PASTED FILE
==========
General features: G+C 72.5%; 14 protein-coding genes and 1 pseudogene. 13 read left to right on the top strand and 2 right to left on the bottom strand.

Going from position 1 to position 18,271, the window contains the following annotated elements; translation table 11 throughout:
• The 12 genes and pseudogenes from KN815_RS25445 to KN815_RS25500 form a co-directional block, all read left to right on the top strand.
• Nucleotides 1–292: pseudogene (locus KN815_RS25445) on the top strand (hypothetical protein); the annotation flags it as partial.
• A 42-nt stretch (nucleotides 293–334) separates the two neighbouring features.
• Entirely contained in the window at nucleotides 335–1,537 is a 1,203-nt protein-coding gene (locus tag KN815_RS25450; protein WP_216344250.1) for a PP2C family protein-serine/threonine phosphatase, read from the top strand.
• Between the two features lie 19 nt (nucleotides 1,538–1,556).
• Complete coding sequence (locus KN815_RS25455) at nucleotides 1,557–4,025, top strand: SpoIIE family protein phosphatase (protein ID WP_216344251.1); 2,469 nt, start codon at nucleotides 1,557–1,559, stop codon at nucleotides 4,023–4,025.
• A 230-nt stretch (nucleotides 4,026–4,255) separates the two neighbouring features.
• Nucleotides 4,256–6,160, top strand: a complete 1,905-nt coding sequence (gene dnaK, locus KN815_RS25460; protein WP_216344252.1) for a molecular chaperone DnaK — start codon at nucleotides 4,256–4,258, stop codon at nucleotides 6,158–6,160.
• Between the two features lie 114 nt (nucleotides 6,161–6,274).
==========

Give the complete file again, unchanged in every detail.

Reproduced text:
General features: G+C 72.5%; 14 protein-coding genes and 1 pseudogene. 13 read left to right on the top strand and 2 right to left on the bottom strand.

Going from position 1 to position 18,271, the window contains the following annotated elements; translation table 11 throughout:
• The 12 genes and pseudogenes from KN815_RS25445 to KN815_RS25500 form a co-directional block, all read left to right on the top strand.
• Nucleotides 1–292: pseudogene (locus KN815_RS25445) on the top strand (hypothetical protein); the annotation flags it as partial.
• A 42-nt stretch (nucleotides 293–334) separates the two neighbouring features.
• Entirely contained in the window at nucleotides 335–1,537 is a 1,203-nt protein-coding gene (locus tag KN815_RS25450; protein WP_216344250.1) for a PP2C family protein-serine/threonine phosphatase, read from the top strand.
• Between the two features lie 19 nt (nucleotides 1,538–1,556).
• Complete coding sequence (locus KN815_RS25455) at nucleotides 1,557–4,025, top strand: SpoIIE family protein phosphatase (protein ID WP_216344251.1); 2,469 nt, start codon at nucleotides 1,557–1,559, stop codon at nucleotides 4,023–4,025.
• A 230-nt stretch (nucleotides 4,026–4,255) separates the two neighbouring features.
• Nucleotides 4,256–6,160, top strand: a complete 1,905-nt coding sequence (gene dnaK, locus KN815_RS25460; protein WP_216344252.1) for a molecular chaperone DnaK — start codon at nucleotides 4,256–4,258, stop codon at nucleotides 6,158–6,160.
• Between the two features lie 114 nt (nucleotides 6,161–6,274).